• Safety Planning and Training
    • Hazard Identification and Mitigation
    • Environmental Compliance
  8. Project Closeout
    • Punch List Completion
    • Documentation and Handover
    • Lessons Learned
Example 2: Work Breakdown Structure for an IT Project (Development of a Software Application)
  1. Project Management
    • Project Planning and Coordination
    • Stakeholder Management
    • Risk Management
    • Reporting and Documentation
  2. Requirements Gathering
    • Stakeholder Interviews
    • User Surveys
    • Requirements Documentation
  3. Design
    • Architecture Design
    • User Interface Design
    • Database Design
  4. Development
    • Frontend Development
    • Backend Development
    • Database Development
  5. Testing
    • Unit Testing
    • Integration Testing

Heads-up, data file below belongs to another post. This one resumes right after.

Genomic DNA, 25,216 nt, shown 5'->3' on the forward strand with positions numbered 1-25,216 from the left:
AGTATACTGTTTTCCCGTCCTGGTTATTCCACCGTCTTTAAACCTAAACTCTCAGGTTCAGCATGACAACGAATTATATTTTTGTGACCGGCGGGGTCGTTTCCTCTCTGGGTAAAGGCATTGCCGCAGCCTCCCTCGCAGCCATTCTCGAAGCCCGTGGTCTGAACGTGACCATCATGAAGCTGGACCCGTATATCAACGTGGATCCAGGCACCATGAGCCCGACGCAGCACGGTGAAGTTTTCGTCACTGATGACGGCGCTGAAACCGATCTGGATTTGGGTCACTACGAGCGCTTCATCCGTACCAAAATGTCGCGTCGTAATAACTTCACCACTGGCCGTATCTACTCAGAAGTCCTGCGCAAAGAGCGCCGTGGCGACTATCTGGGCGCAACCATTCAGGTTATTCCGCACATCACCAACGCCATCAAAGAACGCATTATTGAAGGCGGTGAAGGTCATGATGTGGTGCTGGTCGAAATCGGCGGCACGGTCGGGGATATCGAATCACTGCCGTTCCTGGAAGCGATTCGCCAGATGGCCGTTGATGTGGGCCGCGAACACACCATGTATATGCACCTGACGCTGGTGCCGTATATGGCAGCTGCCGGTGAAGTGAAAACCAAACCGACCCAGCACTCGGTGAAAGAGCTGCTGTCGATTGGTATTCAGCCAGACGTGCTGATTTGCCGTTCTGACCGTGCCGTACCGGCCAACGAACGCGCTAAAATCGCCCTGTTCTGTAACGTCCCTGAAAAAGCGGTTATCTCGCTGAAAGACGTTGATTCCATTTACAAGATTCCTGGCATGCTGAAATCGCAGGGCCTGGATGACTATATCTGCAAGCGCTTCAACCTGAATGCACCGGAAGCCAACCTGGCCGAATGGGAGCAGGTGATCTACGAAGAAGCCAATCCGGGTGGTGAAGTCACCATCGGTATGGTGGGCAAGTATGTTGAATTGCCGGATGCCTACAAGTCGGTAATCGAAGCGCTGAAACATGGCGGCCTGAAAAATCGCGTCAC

• System Testing
    • User Acceptance Testing (UAT)
  6. Deployment
    • Deployment Planning
    • Installation and Configuration
    • Data Migration
  7. Training and User Support
    • User Training
    • Documentation Development
    • Help Desk Support
  8. Maintenance and Support
    • Bug Fixes and Updates
    • Performance Monitoring
    • User Feedback and Improvement

In both examples, the Work Breakdown Structure breaks down the project scope into hierarchical levels, each representing a different aspect of the project. This hierarchical structure makes it easier to organize, plan, and manage project activities, ensuring that all necessary work is identified and accounted for.

100% rule

The 100% rule, also known as the “100% rule of allocation,” is a fundamental principle in Work Breakdown Structure (WBS) development. It states that the sum of the work at the lowest level of the WBS must equal 100% of the work represented by the higher-level parent element. In other words, the WBS should fully decompose the project scope, and every component of the project should be included in the WBS without any gaps or overlaps.

Here’s how the 100% rule works:

  1. Hierarchy: The WBS is organized hierarchically, with higher-level elements representing major deliverables or phases of the project and lower-level elements representing progressively detailed tasks or work packages.